A reference numeral 63 designates an element for selecting a scan FF having a function of identifying, if the flip-flop selected by the element 61 for selecting a flip-flop receives data from or sends data to another flip-flop operated by a clock input signal with a different frequency obtained from the same clock signal supplied to the same clock pin, the flip-flop with a scan FF.

A reference numeral 64 designates an element for recognizing a flip-flop having a function of recognizing the output signal line and input signal line of the flip-flop identified with a scan FF as an external input pin and external output pin, respectively.

Reference numerals 43 and 46 designate the means for storing a circuit table and the element for classifying flip-flops, respectively, each of which is shown in FIG. 11.

FIG. 13 is a block diagram showing the structure of the element 51 for generating a test sequence shown in FIG. 11. In FIG. 13, a reference numeral 70 designates a first fault judging element having a function of judging whether or not there is any undetected and unprocessed fault for which a test sequence has not yet been generated, 71 designates a second fault detecting element having a function of judging whether or not the fault previously detected as an objective fault is a fault in a part surrounded by scan FFs, 72 designates a third fault judging element having a function of judging whether or not there is any undetected and unprocessed fault for which a test sequence has not yet been generated in the part surrounded by scan FFs, and 73 designates a first fault selecting element having a function of selecting one fault, as an objective fault, from the undetected and unprocessed faults in the part surrounded by scan FFs.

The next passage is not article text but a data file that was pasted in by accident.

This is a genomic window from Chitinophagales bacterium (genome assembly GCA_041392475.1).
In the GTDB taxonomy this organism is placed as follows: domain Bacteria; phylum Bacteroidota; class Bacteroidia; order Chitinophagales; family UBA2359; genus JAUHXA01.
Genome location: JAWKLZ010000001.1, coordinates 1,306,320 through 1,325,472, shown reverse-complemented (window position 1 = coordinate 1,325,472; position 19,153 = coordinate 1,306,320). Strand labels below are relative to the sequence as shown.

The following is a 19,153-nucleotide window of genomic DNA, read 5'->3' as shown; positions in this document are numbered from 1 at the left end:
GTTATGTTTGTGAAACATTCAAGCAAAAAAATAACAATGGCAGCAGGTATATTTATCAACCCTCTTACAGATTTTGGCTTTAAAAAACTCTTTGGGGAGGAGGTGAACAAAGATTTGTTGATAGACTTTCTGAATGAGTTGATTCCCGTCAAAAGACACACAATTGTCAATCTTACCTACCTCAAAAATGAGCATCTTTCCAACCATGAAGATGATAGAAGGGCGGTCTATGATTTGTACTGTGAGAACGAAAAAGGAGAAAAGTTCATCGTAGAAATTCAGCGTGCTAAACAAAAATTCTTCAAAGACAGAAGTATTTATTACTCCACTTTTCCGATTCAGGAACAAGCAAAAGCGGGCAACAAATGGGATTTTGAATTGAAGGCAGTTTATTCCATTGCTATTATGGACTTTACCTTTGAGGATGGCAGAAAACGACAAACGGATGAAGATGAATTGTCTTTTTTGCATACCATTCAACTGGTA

A reference numeral 74 designates a second fault selecting element having a function of selecting one fault at random, as an objective fault, from the undetected and unprocessed faults for which test sequences have not yet been generated.

A reference numeral 75 designates an element for generating a test input having a function of generating a test input with respect to an objective fault exclusively for a combinational circuit part which has the external input pin of the sequential circuit and a pseudo external input (output of a sequential device) as its inputs and has the external output pin of the sequential circuit and a pseudo external output (input of a sequential device) as its outputs, judging whether or not the generation of the test input has succeeded, and further judging, if it has succeeded, whether or not the objective fault is a redundant fault.